A love of dramatic artwork drives the design for this family friendly home.
Photography by Nathan Harmon
His south Tulsa clients were looking for someone who would bring a fresh take to their home, explains designer Chris Murphy, owner of Christopher Murphy Designs.
“They wanted to create an oasis for their family and friends with a gallery-style feel,” says Murphy.
Working with the homeowners, whose children range from grade school to college age, Murphy did not make many changes to the home’s flooring, walls and cabinetry. “My goal was to create statement pieces of art and furniture,” he says.
Murphy’s goal is evident just inside the front door as the dramatic entry sets the tone for what to expect throughout the rest of this unique home. The key piece is the lipstick console that Murphy found in New York. The 1,250-pound console consists of thick layers of walnut, black lacquer, gray lacquer, Lucite, white bronze and natural bronze. The homeowners worked with art consultant Kim Fonder at Abersons Exhibits to provide the colorful piece above the console by artist Steve Joy.
The red and yellow plates to the left were existing, as was the large canvas to the right. Mirroring the artwork colors, Murphy recovered the bench in a bold gray and acidic yellow silk.
Using red tones from the entry plus two existing red sofas, Murphy highlighted the striking shade on the living room floor and ceiling. An existing traditional lantern light fixture was replaced with a stunning custom glass art piece. Murphy worked with California glass designer Alison Berger to create the hand-blown crystal pendants that hang over a custom silk and wool area rug. The whimsical, crisp white table is a John Dickerson reproduction.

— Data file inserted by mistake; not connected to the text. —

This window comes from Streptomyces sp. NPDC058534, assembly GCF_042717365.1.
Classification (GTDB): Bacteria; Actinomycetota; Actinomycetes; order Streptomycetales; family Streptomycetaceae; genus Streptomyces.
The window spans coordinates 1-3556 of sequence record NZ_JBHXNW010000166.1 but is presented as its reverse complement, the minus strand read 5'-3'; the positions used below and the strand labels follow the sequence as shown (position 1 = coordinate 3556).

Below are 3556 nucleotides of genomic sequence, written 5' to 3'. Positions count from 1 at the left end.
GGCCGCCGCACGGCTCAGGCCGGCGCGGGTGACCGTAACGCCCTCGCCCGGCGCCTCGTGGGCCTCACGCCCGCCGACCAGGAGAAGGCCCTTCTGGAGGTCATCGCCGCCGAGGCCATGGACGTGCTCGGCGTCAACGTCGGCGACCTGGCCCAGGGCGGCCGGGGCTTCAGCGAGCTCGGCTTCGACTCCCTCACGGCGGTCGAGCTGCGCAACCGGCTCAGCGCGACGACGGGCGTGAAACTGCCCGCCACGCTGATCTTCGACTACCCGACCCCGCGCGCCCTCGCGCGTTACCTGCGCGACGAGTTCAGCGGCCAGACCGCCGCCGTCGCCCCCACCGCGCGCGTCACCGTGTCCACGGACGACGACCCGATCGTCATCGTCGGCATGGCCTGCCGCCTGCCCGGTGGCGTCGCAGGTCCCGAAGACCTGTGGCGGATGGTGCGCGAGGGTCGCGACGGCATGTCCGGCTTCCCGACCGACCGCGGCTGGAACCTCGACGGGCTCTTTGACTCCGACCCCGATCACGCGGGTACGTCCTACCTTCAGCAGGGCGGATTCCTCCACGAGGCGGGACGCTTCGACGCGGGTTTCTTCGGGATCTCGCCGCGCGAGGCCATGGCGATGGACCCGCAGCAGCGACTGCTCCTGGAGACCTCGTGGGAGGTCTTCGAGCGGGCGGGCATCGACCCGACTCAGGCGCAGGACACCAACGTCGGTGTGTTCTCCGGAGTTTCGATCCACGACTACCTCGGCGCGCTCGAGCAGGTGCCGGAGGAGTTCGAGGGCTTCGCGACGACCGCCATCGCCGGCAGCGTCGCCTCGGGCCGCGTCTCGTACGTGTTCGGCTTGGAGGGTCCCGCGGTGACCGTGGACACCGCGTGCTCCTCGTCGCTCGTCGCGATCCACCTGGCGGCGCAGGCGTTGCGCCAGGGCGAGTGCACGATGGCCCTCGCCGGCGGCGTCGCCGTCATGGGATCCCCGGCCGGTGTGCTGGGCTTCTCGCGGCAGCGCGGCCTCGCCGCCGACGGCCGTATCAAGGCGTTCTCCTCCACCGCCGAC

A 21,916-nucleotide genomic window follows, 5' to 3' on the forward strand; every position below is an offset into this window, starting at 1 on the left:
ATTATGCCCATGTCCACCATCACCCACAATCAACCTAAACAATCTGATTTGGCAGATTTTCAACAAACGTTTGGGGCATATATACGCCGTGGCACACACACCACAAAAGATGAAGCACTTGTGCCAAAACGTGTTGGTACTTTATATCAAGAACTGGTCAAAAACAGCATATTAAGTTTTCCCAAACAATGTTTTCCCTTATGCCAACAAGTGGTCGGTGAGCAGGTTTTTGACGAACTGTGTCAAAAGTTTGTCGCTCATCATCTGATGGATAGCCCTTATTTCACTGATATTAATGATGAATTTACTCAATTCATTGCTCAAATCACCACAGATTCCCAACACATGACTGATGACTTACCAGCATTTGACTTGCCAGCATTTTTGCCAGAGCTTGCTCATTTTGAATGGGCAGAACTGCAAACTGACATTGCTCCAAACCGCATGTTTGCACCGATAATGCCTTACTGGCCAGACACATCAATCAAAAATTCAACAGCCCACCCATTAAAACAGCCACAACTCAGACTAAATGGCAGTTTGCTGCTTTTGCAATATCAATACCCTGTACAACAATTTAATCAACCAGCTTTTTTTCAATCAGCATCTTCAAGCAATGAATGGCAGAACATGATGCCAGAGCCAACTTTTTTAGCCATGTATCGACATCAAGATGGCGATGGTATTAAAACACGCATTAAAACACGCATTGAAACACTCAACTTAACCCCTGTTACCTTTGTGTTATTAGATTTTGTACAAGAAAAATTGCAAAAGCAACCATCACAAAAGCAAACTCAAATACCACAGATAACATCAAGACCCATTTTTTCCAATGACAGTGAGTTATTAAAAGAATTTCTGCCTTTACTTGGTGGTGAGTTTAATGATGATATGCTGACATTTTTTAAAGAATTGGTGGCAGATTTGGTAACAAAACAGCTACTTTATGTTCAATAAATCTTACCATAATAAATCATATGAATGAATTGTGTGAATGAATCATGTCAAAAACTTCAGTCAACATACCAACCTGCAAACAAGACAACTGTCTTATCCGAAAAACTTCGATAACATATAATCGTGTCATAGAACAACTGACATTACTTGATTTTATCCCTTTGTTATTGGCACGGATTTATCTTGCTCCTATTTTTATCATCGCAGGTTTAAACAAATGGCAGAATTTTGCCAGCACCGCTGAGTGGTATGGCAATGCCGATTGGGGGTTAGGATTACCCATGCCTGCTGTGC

Between the two sofas, Murphy designed a custom console that was fabricated locally. Each of the custom lead crystal sculptures is lit below with a LED fixture, and the light level can be independently adjusted with a remote control.
Murphy worked with a Nebraska artist to acquire the series of paintings over the fireplace. “I wanted to contrast the petite pieces off the large wall,” says Murphy. Adjacent to the fireplace is a custom polished nickel and walnut console balanced with a black lacquer mirror.
The homeowners had recently purchased the dining room table and chairs, although Murphy added a custom touch by removing eight inches off the height of each chair and then using a taupe silk slipcover. A new linear-shaped polished nickel light fixture sparkles above the table and was chosen to play off of – but not compete with – the nearby red chandelier in the living room. Murphy also located the dramatic mineral boat centerpiece that is made from one piece of onyx.
The master bedroom previously had several rooms combined to create the space, but the layout seemed awkward. “I wanted to reorient the room and float the bed,” says Murphy. So he built a partial height walnut wall that the bed sits against. On the opposite side are two benches and a picture ledge. The pair of Cedric Hartman swing arm lamps provides lighting on either side of the wall.
Murphy added a patterned wood veneer wall covering and created a theatrical backdrop with draperies that are often opened just enough to access the pool outside the bedroom doors.
The bed is from Holly Hunt with green-gray Larson leather. And to soften the predominant angles throughout the space, Murphy custom designed a pair of circular white lacquer nightstands. Murphy then worked with Exhibit and combined fancifully shaped wood pieces from the same artist installed on the wall opposite the bed, extending the gallery feel even into the private spaces of the home.